Japan and South Korea say they have flown aircraft through China's newly declared air defense zone over the South China Sea, following the example of U.S. aircraft earlier this week.
Tokyo and Seoul said Thursday that they did not notify China before crossing into the disputed air space.
China declared an Air Defense Identification Zone (ADIZ) over disputed waters in the East China Sea on Saturday. It said all foreign civilian and military aircraft flying in the zone must identify themselves and follow Beijing's instructions or face unspecified "emergency measures."
The Chinese zone includes air space above a resource-rich chain of uninhabited islands claimed by China and controlled by Japan, a regional rival.
But the United States said it flew two unarmed B-52 bombers through the zone on Monday without notifying China. Japanese airlines operating in the area stopped submitting flight plans to Beijing on Wednesday, at the request of the Japanese government.
China's defense ministry said Wednesday it monitored the U.S. military planes while they transited the zone. It also insisted that China has the capability to exercise "effective control" of the air space.
When asked whether China will take tougher measures if there are further such incidents, Chinese Foreign Ministry spokesman Qin Gang said Beijing will "respond accordingly depending on the different circumstances and the threat levels that we may face."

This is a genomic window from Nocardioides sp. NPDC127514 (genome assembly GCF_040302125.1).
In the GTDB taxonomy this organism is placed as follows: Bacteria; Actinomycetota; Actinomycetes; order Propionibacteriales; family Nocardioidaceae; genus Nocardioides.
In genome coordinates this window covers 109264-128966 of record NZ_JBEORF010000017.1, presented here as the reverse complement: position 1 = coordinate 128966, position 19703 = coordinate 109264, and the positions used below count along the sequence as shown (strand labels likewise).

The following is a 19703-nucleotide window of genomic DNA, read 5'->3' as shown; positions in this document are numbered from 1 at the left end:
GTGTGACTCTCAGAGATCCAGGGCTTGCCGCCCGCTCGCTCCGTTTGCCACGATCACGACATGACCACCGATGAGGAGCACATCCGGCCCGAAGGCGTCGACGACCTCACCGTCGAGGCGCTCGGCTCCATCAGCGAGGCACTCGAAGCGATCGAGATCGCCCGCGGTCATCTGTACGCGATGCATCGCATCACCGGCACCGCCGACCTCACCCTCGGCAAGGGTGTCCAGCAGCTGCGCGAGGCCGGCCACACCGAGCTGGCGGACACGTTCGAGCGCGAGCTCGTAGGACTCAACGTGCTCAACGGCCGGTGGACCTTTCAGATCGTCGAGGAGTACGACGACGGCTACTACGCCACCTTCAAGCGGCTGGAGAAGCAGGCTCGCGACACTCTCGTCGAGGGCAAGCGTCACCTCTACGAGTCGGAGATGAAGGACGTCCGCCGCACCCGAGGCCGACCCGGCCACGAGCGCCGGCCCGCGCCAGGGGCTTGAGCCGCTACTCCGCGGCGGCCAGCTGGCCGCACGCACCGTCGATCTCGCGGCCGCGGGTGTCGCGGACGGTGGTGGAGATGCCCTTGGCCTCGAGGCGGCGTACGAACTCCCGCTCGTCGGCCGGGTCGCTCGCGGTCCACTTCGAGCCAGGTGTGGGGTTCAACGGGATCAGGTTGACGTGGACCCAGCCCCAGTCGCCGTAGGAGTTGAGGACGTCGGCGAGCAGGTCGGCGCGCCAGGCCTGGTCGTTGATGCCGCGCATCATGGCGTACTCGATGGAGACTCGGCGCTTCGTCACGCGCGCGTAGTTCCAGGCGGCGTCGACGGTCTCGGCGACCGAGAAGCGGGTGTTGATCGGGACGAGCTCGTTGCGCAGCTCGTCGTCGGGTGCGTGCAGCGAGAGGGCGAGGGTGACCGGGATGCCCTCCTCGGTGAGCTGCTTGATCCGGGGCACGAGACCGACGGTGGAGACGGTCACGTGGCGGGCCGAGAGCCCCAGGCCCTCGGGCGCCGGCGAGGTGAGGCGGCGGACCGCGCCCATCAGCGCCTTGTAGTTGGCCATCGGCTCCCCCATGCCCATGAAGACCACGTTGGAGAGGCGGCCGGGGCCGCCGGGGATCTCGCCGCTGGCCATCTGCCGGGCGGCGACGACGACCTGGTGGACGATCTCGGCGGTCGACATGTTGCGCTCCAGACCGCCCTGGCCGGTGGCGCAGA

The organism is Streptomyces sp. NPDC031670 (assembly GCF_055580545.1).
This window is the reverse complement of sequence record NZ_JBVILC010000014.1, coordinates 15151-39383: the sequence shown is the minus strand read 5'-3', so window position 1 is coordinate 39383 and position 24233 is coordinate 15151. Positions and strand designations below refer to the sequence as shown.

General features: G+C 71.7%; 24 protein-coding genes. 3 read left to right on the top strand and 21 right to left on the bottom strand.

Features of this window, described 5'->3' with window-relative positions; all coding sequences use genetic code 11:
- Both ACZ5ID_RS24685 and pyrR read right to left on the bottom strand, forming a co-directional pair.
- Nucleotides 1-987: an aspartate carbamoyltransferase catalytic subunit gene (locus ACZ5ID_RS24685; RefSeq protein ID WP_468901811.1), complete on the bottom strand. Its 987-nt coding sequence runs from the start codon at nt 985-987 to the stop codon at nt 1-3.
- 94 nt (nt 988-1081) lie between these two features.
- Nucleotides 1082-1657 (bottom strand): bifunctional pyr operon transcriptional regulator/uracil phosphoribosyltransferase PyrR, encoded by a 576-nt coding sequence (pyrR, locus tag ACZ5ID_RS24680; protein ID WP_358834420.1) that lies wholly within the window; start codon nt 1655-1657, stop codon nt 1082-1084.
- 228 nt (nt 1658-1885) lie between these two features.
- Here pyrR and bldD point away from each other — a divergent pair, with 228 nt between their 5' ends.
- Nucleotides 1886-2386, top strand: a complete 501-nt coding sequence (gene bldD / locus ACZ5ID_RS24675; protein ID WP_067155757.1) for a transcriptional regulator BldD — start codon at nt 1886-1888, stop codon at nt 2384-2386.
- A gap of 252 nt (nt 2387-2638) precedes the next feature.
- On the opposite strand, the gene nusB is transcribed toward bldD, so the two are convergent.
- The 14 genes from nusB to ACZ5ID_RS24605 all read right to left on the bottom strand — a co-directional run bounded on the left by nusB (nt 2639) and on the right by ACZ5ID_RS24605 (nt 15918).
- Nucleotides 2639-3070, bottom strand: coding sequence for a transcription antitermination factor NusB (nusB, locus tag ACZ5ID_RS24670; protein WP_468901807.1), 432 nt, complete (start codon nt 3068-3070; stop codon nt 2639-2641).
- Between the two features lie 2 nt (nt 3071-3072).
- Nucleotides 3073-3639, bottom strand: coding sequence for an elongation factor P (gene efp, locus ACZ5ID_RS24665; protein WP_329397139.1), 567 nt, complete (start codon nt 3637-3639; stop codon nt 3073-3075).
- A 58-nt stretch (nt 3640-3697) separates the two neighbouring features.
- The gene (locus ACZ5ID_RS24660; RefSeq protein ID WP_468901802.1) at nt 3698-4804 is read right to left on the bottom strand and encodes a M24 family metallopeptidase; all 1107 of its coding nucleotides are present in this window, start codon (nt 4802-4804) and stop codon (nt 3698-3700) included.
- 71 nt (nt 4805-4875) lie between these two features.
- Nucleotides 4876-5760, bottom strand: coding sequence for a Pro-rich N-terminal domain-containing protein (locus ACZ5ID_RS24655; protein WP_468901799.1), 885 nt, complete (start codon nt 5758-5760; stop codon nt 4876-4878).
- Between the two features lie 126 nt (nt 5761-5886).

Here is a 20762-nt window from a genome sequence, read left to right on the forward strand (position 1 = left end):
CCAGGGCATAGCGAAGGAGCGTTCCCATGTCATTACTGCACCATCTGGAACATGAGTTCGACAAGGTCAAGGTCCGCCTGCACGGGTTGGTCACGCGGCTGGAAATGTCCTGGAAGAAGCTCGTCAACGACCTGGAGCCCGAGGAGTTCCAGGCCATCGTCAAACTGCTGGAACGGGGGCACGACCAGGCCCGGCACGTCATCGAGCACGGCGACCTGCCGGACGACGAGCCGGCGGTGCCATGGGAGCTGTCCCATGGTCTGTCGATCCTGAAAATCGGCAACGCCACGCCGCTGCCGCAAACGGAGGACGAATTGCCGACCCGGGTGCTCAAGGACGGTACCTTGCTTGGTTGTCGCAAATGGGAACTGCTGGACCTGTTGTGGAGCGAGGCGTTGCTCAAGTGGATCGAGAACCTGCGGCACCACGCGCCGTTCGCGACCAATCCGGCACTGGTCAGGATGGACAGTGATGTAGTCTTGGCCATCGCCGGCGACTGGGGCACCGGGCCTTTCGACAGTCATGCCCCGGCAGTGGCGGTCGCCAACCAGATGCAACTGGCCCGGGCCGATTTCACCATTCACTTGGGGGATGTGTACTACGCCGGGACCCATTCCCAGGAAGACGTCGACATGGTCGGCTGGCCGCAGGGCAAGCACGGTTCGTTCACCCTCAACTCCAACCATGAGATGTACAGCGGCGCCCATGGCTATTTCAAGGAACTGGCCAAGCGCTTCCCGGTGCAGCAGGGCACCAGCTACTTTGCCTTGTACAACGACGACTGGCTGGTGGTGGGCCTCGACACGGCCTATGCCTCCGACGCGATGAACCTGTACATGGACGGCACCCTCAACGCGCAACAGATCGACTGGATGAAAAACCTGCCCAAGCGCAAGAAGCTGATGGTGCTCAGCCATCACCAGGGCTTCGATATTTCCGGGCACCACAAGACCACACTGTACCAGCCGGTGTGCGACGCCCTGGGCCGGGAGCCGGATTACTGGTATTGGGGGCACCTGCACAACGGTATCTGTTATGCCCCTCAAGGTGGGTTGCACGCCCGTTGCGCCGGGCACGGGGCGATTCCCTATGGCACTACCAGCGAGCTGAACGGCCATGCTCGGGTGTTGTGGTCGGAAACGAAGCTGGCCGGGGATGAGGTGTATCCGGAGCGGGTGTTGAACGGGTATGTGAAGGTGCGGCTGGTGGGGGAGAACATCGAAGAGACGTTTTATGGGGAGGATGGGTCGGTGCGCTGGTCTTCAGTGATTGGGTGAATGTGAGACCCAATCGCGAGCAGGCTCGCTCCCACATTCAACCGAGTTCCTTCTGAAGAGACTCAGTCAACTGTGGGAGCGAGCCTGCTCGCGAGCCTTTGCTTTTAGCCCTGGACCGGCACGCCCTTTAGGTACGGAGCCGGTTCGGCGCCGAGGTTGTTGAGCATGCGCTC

The Chinese government's muted statements on the issue prompted many Internet users to describe the Chinese aerial zone as a farce. Those sympathetic to the government said stronger action is needed in future.
In a Weibo message monitored by Reuters, outspoken retired Chinese Major General Luo Yuan called for the zone to be "enforced to the full" and said "no country must think that they can ... leave things to chance."
Chinese officials have said Beijing established the ADIZ in order to exercise its "right" to defend national sovereignty. They also have said China is acting like other nations that have created aerial notification zones in international airspace.
The United States and Japan have their own aerial zones, but only require foreign aircraft to identify themselves if those planes intend to pass through U.S. and Japanese national airspace.